What we do

9-1-1 dispatcher sitting in front of several computer screens

Imagine a job where your efforts make a difference every day, where you help people and help save lives. If you are passionate about serving your community and playing a unique and vital role in ensuring safe communities, this just may be the job for you!

What we do

9-1-1 Police Dispatchers receive and process emergency and non-emergency calls from the public, Fire Departments, BC Ambulance Service and other first responder agencies, such as Search and Rescue. Their role is to quickly prioritize, and accurately process calls to ensure police and public safety, resulting in safer communities.

A 9-1-1 Police Dispatcher has two primary roles:

  • Call Taking: Answering the calls from public.
  • Dispatching: Directing police officers to respond to a specific location or event.

Call Takers receive and process all emergency and non-emergency calls for police services from the public. They are trained to accurately instruct the caller as to what they should do in any given situation. They must quickly and accurately obtain all the required information so an appropriate level of response can be provided as effectively as possible.

A Call Taker is responsible for obtaining all relevant information as soon as possible from the caller,
such as:

  • Where is it happening?
  • What is happening?
  • When did it occur?
  • Who is involved?
  • Are there weapons?
  • Are drugs and alcohol involved?
  • What is the subject's description?
  • What direction are they going?
  • Is the person on foot or in a car?
  • What is the vehicle description?

Dispatchers function like an orchestra conductor responding to calls, coordinating police officers, and finding help when and where it is needed.

Police officers depend on the Dispatcher to ensure they have all the relevant, accurate and timely information to keep themselves and the public safe.

9-1-1 Police Dispatchers have to know and understand the police officer’s role and be able to anticipate the next move — what will the police officers need next and who else needs to be there to support them, such as Police Dogs, Air Service, or Negotiators.

Quick-thinking is a must for potentially life-saving scenarios. It takes an impressive amount of mental clarity, dexterity, and laser-sharp focus to do this job.

Call Taking and Dispatching are done in a unique, highly structured and collaborative work environment which includes:

  • Working shifts during the day, evening, night, including weekdays, weekends and public holidays.
  • Listening through headsets connected to the police radio and telephone systems for long periods of time.
  • Being prepared for every type of call that could result in a critical or major event.

Who we are

As the first of the first responders, 9-1-1 Police Dispatchers serve as the critical link between citizens and the emergency help they require. They are the lifeline between people in critical and sometimes dangerous situations and the help they need.

9-1-1 Police Dispatchers often have to talk people through some tense and fear-stricken moments. Dispatchers know they have to remain calm even in the most dire of situations.

Sometimes, an RCMP police officer works alone and often in dangerous situations. Police officers rely on the Dispatcher to ensure they have all the relevant and timely information to keep themselves and the public safe. 9-1-1 Police Dispatchers must know the police officers, know where they are during their shift, and know when back up may be required.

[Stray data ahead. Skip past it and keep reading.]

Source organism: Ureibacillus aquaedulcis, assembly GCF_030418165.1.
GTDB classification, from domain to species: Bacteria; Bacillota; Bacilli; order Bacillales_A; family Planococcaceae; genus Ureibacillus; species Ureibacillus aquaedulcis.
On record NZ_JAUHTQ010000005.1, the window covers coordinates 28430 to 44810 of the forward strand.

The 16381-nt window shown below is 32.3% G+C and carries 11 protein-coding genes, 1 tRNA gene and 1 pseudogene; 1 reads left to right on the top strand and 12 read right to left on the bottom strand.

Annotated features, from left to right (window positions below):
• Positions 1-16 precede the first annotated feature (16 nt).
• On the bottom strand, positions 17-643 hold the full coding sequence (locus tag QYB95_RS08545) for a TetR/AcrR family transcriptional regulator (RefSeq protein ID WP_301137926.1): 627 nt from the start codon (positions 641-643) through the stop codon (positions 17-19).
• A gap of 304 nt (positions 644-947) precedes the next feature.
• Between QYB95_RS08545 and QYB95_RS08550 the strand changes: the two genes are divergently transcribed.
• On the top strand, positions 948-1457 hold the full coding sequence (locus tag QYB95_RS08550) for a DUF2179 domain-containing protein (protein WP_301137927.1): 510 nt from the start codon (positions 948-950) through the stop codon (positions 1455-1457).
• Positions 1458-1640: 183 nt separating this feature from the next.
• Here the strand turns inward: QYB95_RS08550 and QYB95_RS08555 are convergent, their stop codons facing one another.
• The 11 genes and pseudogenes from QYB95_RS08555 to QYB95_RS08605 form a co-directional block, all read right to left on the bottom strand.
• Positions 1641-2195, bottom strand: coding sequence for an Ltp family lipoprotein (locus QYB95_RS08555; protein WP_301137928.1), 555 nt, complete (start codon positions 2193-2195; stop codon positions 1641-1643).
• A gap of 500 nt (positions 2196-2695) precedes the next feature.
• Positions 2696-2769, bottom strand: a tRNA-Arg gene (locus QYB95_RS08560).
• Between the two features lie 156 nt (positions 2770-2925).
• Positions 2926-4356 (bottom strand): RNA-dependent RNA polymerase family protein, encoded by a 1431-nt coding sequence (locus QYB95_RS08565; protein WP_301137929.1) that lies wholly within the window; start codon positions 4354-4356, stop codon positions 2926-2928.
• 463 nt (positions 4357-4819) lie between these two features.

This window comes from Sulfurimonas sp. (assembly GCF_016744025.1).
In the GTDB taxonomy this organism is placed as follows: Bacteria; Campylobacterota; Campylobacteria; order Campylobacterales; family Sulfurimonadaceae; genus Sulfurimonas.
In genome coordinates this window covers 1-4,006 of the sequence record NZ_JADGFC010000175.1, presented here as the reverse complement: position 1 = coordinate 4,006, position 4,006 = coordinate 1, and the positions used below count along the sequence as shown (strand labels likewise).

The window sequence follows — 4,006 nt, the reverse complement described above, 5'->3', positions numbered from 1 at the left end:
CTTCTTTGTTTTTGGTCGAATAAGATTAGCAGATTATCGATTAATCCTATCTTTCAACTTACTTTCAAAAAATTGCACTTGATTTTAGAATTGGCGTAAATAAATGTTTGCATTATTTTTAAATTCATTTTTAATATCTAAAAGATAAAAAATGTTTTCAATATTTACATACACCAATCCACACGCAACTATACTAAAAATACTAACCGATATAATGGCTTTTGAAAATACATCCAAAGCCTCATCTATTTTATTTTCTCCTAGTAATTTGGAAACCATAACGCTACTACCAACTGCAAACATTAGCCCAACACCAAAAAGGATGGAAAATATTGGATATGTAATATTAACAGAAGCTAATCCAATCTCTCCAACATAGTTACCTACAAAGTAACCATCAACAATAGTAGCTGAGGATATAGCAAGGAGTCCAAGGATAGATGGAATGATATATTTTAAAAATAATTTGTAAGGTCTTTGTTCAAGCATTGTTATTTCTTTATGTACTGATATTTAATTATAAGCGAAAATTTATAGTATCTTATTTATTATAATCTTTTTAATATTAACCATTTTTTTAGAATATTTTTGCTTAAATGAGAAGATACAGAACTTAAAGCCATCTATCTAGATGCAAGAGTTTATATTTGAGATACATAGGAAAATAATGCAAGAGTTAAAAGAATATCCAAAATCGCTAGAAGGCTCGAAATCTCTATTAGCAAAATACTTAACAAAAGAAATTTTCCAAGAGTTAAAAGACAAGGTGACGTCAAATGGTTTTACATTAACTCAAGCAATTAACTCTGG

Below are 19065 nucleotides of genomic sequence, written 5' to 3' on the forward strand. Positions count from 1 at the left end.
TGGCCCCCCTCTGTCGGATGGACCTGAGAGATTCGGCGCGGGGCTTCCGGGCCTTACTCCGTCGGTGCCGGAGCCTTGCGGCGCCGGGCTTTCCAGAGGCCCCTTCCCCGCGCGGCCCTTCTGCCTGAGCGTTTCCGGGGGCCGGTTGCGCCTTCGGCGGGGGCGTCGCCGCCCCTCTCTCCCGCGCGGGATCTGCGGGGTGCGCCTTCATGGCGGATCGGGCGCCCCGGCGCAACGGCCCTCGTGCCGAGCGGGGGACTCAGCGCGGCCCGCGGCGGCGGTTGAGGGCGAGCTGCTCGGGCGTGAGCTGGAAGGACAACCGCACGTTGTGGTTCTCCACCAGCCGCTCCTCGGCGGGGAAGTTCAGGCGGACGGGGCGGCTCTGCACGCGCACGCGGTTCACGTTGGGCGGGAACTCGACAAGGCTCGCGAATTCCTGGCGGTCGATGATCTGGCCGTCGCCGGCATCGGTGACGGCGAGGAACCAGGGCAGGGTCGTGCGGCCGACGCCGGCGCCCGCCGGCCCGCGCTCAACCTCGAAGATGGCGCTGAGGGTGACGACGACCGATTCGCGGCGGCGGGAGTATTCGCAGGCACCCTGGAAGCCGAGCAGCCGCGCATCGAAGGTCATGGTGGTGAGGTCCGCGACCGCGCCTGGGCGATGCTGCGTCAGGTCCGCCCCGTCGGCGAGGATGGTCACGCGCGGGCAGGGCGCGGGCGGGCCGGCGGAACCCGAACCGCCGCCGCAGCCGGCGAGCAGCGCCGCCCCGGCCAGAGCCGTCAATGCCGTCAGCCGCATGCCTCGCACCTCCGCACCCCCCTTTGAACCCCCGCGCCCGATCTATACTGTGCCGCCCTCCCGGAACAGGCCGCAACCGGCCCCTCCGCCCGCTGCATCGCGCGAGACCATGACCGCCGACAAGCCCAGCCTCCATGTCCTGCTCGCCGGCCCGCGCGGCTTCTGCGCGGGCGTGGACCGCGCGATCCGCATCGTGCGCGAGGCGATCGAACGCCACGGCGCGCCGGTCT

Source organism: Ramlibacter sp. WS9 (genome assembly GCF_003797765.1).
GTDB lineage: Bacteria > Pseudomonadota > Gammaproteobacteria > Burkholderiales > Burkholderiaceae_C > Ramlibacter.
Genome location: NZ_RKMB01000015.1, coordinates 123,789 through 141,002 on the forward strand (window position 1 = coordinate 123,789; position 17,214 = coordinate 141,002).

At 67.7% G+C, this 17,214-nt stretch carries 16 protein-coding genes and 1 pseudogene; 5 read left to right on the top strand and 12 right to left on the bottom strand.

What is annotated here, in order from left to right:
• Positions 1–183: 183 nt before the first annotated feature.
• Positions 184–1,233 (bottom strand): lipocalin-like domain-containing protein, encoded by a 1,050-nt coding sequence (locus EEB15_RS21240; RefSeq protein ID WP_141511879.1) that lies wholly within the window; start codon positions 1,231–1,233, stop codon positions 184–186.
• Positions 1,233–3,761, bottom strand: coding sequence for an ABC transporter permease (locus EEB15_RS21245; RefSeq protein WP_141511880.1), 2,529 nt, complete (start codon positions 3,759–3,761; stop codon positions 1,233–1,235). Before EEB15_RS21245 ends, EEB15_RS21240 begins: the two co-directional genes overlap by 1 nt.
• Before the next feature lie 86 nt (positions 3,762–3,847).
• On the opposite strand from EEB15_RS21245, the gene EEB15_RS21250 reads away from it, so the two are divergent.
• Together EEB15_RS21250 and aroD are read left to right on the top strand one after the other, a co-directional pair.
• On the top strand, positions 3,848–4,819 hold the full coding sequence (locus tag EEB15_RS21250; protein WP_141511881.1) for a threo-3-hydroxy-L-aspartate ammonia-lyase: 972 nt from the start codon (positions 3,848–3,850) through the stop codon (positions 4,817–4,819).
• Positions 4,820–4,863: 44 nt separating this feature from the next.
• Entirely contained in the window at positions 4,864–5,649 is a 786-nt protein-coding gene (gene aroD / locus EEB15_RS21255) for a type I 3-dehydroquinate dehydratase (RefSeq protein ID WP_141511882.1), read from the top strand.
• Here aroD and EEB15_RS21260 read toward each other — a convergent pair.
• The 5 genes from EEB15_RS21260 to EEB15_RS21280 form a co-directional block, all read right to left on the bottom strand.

Where we work

map of BC with district borders

The RCMP has dispatch centres in every province and territory in Canada. In the province of British Columbia, the 9-1-1 Police Dispatch Centres receive emergency and non-emergency calls for service from the public.

9-1-1 Police Dispatch Centres are fast-paced, intense, and dynamically changing environments, operating 24 hours a day, 365 days a year. Dispatchers have the responsibility to respond to rapidly emerging situations.

There are four RCMP 9-1-1 Police Dispatch Centre locations in British Columbia:

North District – Prince George

  • Dispatches for 36 detachments and RCMP speciality units.
  • Employs over 90 dispatchers.
  • Dispatches for the largest land area in BC – 300,000 sq. km. – 72% of the province land mass.
  • Dispatches for small detachments including very remote areas and indigenous communities.

Island District - Courtenay

  • Dispatches for 15 detachments and RCMP speciality units.
  • Employs over 60 dispatchers.
  • Located in a diverse and unique geography including mountain landscapes, coastal and marine areas, islands small and large, as well as many remote indigenous communities.
  • Sees an increase in tourism in the summer months.

BC RCMP Headquarters - Surrey

  • Dispatches for 6 detachments in the Fraser Valley and all federal integrated units operating out of the Lower Mainland.
  • Employs over 40 dispatchers.
  • Control point for all provincial requests for services such as: Amber Alerts, Tsunami Notifications, Explosive Disposal Unit (EDU), Integrated Homicide Investigation Team (IHIT), Tactical Troop, etc.

Southeast District - Kelowna

  • Dispatches for 43 detachments and RCMP speciality units.
  • Employs over 100 dispatchers.
  • Largest and busiest RCMP 9-1-1 Police Dispatch Centre in Canada.
  • Located in the Okanagan where the population base triples in the summer months due to tourism and special events.

A Career with mobility

There are opportunities to transfer and promote to other RCMP 9-1-1 Police Dispatch Centres within BC and across Canada. Many of the expenses related to the cost of selling your home and moving are paid by the RCMP.

headset icon

Learn more about a day in the life of a 9-1-1 Police Dispatcher.
Discover why our Police Dispatchers live their passion and love what they do.

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